6. WSIS – Phase I: Plan of action • Ask the United Nations Secretary-General to set up a working group on Internet governance, with the full and active participation of governments, private sector and civil society from developing and developed countries • The group should • Develop a working definition of Internet governance • Identify public policy issues that are relevant to Internet governance • Develop a common understanding of the respective roles and responsibilities of the various stakeholders • Prepare a report on the results of this activity to be presented for at the second phase of WSIS in Tunis 2005

  7. WGIG report • Proposed a definition of Internet governance • Identified public policy issues relevant to Internet governance • Identified roles and responsibilities of various stakeholders • Proposed further internationalization of Internet governance arrangements • 4 optional models + forum

  8. WGIG definition of Internet governance The development and application by governments, the private sector and civil society, in their respective roles, of shared principles, norms, rules, decision-making procedures, and programmes that shape the evolution and use of the Internet.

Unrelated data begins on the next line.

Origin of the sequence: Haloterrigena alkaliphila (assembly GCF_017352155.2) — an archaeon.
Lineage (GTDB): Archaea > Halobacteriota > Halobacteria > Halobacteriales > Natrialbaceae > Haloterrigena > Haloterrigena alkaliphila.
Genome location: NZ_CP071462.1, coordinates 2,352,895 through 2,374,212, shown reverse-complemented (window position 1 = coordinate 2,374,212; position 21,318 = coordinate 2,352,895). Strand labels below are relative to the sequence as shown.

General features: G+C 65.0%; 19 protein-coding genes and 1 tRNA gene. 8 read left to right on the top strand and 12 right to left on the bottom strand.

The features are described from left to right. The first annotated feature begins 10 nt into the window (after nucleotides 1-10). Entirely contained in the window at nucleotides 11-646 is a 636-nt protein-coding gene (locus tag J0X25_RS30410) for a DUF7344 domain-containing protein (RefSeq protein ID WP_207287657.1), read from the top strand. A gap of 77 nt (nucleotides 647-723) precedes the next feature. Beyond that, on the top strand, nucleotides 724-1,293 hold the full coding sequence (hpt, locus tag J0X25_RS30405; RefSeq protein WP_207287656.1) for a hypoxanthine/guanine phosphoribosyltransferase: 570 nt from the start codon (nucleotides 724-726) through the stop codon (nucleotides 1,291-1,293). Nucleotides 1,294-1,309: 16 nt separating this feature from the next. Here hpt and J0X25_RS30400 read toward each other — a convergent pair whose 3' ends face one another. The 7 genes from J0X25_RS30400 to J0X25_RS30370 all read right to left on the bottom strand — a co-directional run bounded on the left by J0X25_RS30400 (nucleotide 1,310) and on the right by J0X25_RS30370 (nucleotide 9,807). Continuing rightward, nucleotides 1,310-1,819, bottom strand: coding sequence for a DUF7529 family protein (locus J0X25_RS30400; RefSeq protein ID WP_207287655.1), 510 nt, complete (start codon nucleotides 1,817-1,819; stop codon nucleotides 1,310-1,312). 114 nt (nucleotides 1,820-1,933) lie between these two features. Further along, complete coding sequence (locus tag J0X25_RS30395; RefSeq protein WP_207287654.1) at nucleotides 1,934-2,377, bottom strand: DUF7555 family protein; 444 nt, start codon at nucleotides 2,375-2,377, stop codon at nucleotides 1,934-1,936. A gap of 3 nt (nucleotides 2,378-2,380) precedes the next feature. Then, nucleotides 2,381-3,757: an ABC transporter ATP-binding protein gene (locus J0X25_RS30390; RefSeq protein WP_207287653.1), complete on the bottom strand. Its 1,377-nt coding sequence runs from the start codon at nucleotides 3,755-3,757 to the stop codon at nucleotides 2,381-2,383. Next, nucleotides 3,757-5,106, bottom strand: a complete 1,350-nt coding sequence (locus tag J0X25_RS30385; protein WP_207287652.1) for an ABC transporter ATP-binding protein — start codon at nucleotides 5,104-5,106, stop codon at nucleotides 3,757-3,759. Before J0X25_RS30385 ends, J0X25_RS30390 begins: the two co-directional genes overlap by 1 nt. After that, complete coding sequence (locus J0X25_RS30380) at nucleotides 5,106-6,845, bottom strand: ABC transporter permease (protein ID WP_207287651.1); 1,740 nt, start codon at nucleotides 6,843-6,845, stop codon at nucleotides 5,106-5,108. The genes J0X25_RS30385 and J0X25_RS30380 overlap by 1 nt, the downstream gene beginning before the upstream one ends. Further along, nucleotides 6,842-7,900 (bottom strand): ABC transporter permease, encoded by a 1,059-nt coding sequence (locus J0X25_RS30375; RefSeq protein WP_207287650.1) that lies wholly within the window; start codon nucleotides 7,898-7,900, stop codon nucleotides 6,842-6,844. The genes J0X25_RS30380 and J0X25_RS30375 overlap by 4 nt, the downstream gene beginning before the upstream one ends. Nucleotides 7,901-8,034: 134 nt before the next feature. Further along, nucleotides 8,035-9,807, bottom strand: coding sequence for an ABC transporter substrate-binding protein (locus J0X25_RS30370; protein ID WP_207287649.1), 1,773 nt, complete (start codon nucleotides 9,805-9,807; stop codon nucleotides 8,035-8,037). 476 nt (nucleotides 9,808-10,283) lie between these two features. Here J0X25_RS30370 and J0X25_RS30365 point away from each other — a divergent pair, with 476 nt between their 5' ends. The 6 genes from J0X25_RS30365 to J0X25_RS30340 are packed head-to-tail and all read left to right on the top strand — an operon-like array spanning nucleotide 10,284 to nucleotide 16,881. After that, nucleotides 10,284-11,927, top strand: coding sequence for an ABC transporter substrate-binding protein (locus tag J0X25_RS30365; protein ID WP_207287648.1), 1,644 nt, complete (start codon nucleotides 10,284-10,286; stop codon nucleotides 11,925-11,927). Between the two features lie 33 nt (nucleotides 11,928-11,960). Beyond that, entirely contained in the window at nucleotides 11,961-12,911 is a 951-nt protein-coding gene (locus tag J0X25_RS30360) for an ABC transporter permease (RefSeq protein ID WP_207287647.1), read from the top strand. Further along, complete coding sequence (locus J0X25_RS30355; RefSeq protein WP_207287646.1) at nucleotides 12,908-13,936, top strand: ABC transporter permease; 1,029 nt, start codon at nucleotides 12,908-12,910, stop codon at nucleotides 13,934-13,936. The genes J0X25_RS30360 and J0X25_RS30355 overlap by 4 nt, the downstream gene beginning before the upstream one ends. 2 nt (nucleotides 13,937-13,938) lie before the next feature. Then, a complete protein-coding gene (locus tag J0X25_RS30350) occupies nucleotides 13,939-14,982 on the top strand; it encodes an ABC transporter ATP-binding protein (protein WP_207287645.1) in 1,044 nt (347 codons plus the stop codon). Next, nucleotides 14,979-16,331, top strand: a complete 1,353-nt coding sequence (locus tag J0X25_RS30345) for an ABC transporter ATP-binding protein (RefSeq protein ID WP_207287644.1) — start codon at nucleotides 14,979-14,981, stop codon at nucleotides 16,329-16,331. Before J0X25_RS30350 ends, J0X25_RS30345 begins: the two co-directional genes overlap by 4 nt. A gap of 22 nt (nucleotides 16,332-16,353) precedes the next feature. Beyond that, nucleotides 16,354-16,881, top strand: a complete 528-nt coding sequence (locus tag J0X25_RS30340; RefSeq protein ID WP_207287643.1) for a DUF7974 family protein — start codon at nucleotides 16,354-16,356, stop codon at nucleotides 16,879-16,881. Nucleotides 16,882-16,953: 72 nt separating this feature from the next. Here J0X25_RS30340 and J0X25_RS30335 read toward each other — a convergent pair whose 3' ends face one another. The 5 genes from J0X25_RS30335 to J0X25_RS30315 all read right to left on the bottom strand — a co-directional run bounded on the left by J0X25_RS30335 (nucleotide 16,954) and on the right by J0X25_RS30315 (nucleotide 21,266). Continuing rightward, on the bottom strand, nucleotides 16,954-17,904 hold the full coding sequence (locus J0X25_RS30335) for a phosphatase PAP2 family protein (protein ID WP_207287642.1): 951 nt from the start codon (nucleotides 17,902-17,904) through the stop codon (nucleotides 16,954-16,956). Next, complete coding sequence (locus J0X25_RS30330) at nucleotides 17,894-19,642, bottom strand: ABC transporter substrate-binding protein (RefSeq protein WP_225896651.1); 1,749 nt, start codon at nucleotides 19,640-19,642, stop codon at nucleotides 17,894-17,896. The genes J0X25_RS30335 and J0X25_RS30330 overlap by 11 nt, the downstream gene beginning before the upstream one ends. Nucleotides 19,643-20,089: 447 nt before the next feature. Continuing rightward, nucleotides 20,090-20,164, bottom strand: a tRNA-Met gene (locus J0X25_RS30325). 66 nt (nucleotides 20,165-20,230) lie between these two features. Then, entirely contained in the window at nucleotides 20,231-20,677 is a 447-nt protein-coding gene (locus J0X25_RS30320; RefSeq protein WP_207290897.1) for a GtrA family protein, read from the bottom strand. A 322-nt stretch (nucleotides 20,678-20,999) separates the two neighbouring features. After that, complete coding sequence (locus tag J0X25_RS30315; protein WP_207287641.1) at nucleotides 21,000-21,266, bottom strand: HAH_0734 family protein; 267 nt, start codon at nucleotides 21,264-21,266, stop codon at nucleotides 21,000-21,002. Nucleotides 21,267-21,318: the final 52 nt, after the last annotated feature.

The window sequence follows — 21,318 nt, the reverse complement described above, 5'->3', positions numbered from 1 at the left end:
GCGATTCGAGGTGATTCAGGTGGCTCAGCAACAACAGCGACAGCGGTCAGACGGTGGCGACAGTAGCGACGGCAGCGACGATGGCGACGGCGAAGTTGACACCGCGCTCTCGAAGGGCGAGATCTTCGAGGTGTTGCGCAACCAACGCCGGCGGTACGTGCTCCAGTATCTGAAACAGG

9. Internet Governance Forum The Internet ecosystem Some of the organisations concerned with the Internet

  10. WSIS – Phase II • Recognize that Internet governance includes more than Internet naming and addressing • It also includes other significant public policy issues such as critical Internet resources, security and safety of the Internet, developmental aspects and issues pertaining to the use of the Internet • Recognize the effectiveness of the existing Internet governance arrangements, and the need to initiate a process for spurring the evolution of the current arrangements • Two specific outcomes: • Invite the UN Secretary-General to convene a new Forum for multi-stakeholder policy dialogue - called the Internet Governance Forum (IGF) • Enhance cooperation

  11. Internet Governance Forum (IGF) • The “Forum” was a key outcome of the Tunis Phase • It made all parties “equally satisfied” • IGF mandate: • Discuss public policy issues • Facilitate exchange of information and best practices • Facilitate discourse between international bodies dealing with international public policies • Enhance engagement of various stakeholders particularly those from developing countries • Identify emerging issues, bring them to the attention of the relevant bodies and, where appropriate, make recommendations • Contribute to capacity building for Internet governance in developing countries